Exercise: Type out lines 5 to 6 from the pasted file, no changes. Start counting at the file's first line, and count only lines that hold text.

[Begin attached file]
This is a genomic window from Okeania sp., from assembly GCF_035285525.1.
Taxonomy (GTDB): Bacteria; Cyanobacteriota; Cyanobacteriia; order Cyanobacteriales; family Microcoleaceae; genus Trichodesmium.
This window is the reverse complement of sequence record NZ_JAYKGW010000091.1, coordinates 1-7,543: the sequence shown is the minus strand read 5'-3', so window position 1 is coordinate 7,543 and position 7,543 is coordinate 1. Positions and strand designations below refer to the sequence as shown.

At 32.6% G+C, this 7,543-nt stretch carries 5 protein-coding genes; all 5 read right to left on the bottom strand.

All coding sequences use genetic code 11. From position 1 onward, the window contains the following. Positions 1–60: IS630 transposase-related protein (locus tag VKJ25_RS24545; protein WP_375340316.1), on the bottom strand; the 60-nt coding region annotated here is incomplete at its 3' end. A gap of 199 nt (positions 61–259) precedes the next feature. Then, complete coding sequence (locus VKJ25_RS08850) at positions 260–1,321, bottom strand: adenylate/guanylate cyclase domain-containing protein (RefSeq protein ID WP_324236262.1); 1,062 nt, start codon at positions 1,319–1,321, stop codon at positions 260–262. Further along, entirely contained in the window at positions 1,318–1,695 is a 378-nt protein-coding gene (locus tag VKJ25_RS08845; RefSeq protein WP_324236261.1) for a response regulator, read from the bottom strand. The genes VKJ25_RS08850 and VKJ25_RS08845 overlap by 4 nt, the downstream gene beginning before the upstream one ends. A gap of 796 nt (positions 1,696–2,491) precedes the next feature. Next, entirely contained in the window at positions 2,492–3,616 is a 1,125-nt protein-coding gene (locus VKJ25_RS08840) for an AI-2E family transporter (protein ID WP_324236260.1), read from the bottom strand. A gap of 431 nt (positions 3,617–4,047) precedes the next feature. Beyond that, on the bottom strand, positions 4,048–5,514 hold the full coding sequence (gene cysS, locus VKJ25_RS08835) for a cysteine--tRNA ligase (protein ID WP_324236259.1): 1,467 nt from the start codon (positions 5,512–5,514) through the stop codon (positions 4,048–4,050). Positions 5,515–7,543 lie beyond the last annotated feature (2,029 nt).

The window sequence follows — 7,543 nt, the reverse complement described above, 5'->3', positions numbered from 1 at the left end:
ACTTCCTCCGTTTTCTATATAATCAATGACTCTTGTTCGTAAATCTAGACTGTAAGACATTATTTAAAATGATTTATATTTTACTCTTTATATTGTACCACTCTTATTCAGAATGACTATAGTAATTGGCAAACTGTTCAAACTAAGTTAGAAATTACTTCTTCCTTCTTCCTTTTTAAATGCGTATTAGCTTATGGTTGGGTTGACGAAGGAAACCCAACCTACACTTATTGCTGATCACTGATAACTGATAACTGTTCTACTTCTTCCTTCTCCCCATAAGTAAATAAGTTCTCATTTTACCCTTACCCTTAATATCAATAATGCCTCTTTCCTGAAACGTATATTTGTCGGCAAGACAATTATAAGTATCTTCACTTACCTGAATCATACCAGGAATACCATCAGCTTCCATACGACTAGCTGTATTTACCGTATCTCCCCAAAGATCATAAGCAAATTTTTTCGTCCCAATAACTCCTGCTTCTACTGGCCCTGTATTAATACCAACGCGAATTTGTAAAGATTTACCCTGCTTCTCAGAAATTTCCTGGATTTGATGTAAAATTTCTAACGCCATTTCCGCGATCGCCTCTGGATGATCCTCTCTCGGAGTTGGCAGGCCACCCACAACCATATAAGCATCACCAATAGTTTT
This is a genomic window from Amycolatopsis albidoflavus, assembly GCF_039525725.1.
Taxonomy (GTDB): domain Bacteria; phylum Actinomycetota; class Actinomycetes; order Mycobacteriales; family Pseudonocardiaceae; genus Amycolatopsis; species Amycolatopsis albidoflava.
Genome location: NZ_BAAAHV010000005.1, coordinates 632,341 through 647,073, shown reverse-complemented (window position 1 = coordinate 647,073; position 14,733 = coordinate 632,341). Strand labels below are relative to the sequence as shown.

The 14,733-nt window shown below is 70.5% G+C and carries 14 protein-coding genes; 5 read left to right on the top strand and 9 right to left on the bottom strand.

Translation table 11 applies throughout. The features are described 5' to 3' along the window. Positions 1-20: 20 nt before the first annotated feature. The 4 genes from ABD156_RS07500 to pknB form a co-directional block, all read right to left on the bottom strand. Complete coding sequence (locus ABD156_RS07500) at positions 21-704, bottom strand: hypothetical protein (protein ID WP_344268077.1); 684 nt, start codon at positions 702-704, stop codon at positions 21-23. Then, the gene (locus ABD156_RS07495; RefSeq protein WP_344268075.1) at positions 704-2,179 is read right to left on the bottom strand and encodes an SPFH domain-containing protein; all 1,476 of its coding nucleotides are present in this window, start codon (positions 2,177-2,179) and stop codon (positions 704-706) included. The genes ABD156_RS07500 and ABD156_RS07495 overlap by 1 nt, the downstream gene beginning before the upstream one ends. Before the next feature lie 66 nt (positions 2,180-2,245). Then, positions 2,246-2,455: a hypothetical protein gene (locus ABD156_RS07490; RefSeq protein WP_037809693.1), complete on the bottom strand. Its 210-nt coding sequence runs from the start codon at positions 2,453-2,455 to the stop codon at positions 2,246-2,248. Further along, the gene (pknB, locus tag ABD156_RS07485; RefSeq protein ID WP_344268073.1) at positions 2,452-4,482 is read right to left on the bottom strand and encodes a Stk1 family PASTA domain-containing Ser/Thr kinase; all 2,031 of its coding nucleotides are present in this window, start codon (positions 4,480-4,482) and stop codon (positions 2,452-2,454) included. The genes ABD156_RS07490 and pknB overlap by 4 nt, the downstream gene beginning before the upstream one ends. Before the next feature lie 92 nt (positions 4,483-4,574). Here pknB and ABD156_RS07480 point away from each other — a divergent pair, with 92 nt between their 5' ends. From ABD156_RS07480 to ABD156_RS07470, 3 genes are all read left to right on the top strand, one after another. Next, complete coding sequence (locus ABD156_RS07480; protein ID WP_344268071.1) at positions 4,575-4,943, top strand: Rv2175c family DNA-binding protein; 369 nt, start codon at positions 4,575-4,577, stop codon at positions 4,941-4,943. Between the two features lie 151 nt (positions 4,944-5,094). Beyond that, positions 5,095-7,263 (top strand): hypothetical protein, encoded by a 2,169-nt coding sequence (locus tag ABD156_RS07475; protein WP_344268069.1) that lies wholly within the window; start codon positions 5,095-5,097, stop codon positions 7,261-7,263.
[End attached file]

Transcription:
All coding sequences use genetic code 11. From position 1 onward, the window contains the following. Positions 1–60: IS630 transposase-related protein (locus tag VKJ25_RS24545; protein WP_375340316.1), on the bottom strand; the 60-nt coding region annotated here is incomplete at its 3' end. A gap of 199 nt (positions 61–259) precedes the next feature. Then, complete coding sequence (locus VKJ25_RS08850) at positions 260–1,321, bottom strand: adenylate/guanylate cyclase domain-containing protein (RefSeq protein ID WP_324236262.1); 1,062 nt, start codon at positions 1,319–1,321, stop codon at positions 260–262. Further along, entirely contained in the window at positions 1,318–1,695 is a 378-nt protein-coding gene (locus tag VKJ25_RS08845; RefSeq protein WP_324236261.1) for a response regulator, read from the bottom strand. The genes VKJ25_RS08850 and VKJ25_RS08845 overlap by 4 nt, the downstream gene beginning before the upstream one ends. A gap of 796 nt (positions 1,696–2,491) precedes the next feature. Next, entirely contained in the window at positions 2,492–3,616 is a 1,125-nt protein-coding gene (locus VKJ25_RS08840) for an AI-2E family transporter (protein ID WP_324236260.1), read from the bottom strand. A gap of 431 nt (positions 3,617–4,047) precedes the next feature. Beyond that, on the bottom strand, positions 4,048–5,514 hold the full coding sequence (gene cysS, locus VKJ25_RS08835) for a cysteine--tRNA ligase (protein ID WP_324236259.1): 1,467 nt from the start codon (positions 5,512–5,514) through the stop codon (positions 4,048–4,050). Positions 5,515–7,543 lie beyond the last annotated feature (2,029 nt).

The window sequence follows — 7,543 nt, the reverse complement described above, 5'->3', positions numbered from 1 at the left end: